Man’s Journey Into Self In Heart Of Darkness And A

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Man’s Journey Into Self In Heart Of Darkness And Apocalypse Now

Inherent inside every human soul is a savage evil side that remains

repressed by society. Often this evil side breaks out during times of

isolation from our culture, and whenever one culture confronts another.

History is loaded with examples of atrocities that have occurred when one

culture comes into contact with another. Whenever fundamentally different

cultures meet, there is often a fear of contamination and loss of self that

leads us to discover more about our true selves, often causing perceived

madness by those who have yet to discover.

The Puritans left Europe in hopes of finding a new world to welcome them and

their beliefs. What they found was a vast new world, loaded with Indian

cultures new to them. This overwhelming cultural interaction caused some

Puritans to go mad and try to purge themselves of a perceived evil. This

came to be known as the Salem witch trials.

During World War II, Germany made an attempt to overrun Europe. What

happened when the Nazis came into power and persecuted the Jews in Germany,

Austria and Poland is well known as the Holocaust. Here, human’s evil side

provides one of the scariest occurrences of this century. Adolf Hitler and

his Nazi counterparts conducted raids of the ghettos to locate and often

exterminate any Jews they found. Although Jews are the most widely known

victims of the Holocaust, they were not the only targets. When the war

ended, 6 million Jews, Slavs, Gypsies, homosexuals, Jehovah\'s Witnesses,

Communists, and others targeted by the Nazis, had died in the Holocaust.

Most of these deaths occurred in gas chambers and mass shootings. This

gruesome attack was motivated mainly by the fear of cultural intermixing

which would impurify the "Master Race."

Joseph Conrad ’s book, The Heart of Darkness and Francis Coppola’s movie,

Apocalypse Now are both stories about Man’s journey into his self, and the

discoveries to be made there. They are also about Man confronting his fears

of failure, insanity, death, and cultural contamination.

During Marlow’s mission to find Kurtz , he is also trying to find himself.

He, like Kurtz had good intentions upon entering the Congo. Conrad tries to

show us that Marlow is what Kurtz had been, and Kurtz is what Marlow could

become. Every human has a little of Marlow and Kurtz in them. Marlow says

about himself, "I was getting savage (Conrad)," meaning that he was becoming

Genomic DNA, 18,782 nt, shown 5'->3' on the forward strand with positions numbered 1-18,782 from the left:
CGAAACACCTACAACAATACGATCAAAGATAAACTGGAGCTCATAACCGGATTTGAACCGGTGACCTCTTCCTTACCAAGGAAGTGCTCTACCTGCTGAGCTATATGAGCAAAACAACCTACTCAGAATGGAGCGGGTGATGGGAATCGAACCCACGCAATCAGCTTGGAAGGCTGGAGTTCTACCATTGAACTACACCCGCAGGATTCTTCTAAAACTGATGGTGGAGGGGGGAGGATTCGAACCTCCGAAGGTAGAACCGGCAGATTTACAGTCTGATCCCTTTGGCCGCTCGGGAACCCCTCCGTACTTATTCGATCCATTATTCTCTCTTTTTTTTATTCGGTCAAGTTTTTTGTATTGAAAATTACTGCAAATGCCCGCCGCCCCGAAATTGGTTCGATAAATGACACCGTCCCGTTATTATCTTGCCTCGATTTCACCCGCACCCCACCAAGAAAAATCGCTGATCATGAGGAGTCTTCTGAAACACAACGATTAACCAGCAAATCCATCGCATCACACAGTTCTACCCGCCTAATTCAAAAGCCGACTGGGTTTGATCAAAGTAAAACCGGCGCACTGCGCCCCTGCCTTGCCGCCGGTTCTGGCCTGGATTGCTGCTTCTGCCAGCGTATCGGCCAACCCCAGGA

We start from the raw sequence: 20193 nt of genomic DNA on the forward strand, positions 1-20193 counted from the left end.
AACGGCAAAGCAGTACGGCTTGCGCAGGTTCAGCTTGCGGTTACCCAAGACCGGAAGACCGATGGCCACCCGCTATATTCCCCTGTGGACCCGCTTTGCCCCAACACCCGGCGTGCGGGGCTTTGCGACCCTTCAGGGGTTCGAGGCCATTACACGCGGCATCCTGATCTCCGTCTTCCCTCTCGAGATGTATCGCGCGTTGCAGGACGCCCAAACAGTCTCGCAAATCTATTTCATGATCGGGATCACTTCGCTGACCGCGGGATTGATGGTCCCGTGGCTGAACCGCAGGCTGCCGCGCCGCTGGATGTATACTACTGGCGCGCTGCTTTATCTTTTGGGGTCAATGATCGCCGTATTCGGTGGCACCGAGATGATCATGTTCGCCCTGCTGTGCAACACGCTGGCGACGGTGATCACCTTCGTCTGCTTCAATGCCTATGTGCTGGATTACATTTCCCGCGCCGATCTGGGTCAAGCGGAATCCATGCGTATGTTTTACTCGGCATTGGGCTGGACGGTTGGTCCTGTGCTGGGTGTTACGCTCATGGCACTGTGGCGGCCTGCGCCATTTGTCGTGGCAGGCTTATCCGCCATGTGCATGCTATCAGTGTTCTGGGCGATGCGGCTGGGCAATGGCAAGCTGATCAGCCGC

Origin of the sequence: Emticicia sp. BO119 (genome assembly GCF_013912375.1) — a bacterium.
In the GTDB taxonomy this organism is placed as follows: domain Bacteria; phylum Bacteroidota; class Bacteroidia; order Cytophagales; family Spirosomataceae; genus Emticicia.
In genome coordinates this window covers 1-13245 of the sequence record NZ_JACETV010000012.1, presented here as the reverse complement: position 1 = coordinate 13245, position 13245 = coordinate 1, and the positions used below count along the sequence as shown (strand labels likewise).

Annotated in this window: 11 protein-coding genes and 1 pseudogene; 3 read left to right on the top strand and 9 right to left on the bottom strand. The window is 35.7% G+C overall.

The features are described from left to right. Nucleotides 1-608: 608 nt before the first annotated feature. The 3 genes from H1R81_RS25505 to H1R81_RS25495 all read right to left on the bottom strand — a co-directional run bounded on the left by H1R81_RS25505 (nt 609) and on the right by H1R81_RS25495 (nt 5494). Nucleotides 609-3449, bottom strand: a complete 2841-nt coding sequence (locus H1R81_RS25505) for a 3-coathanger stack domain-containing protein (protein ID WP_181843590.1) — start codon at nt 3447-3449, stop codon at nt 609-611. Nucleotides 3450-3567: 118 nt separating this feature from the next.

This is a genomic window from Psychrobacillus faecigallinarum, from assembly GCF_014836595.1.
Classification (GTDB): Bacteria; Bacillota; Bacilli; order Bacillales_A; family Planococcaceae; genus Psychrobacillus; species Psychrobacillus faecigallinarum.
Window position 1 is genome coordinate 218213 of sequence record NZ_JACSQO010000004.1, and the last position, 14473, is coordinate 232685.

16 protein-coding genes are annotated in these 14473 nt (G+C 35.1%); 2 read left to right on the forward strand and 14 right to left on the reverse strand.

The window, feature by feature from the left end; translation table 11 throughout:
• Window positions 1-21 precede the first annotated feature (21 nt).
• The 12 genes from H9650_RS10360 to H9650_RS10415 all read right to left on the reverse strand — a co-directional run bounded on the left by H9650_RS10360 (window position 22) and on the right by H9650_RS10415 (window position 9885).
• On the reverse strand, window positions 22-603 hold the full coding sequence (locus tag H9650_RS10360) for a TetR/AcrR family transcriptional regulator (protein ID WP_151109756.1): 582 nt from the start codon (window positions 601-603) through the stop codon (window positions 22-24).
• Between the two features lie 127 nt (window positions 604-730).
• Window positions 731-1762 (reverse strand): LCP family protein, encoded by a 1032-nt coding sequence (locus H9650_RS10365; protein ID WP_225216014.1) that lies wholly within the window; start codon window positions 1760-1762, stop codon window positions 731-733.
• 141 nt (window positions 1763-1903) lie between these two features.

more like Kurtz. Along the trip into the wilderness, they discover their

true selves through contact with savage natives.

As Marlow ventures further up the Congo, he feels like he is traveling back

through time. He sees the unsettled wilderness and can feel the darkness of

it’s solitude. Marlow comes across simpler cannibalistic cultures along the

banks. The deeper into the jungle he goes, the more regressive the

inhabitants seem.

Kurtz had lived in the Congo, and was separated from his own culture for

quite some time. He had once been considered an honorable man, but the

jungle changed him greatly. Here, secluded from the rest of his own society,

he discovered his evil side and became corrupted by his power and solitude.

Marlow tells us about the Ivory that Kurtz kept as his own, and that he had

no restraint, and was " a tree swayed by the wind (Conrad, 209)." Marlow

mentions the human heads displayed on posts that "showed that Mr. Kurtz

lacked restraint in the gratification of his various lusts (Conrad, 220)."

Conrad also tells us "his… nerves went wrong, and caused him to preside at

certain midnight dances ending with unspeakable rights, which… were offered

up to him (Conrad, 208)," meaning that Kurtz went insane and allowed himself

to be worshipped as a god. It appears that while Kurtz had been isolated

from his culture, he had become corrupted by this violent native culture,

and allowed his evil side to control him.

Marlow realizes that only very near the time of death, does a person grasp

the big picture. He describes Kurtz’s last moments "as though a veil had

been rent (Conrad, 239)." Kurtz’s last "supreme moment of complete knowledge

(Conrad, 239)," showed him how horrible the human soul really can be. Marlow

can only speculate as to what Kurtz saw that caused him to exclaim "The

horror! The horror," but later adds that "Since I peeped over the edge

myself, I understand better the meaning of his stare… it was wide enough to

embrace the whole universe, piercing enough to penetrate all the hearts that

beat in the darkness… he had summed up,

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Related Topics

Congo Free State, Heart of Darkness, Human trophy collecting, Novellas, Kurtz, Apocalypse Now, Joseph Conrad, Charles Marlow

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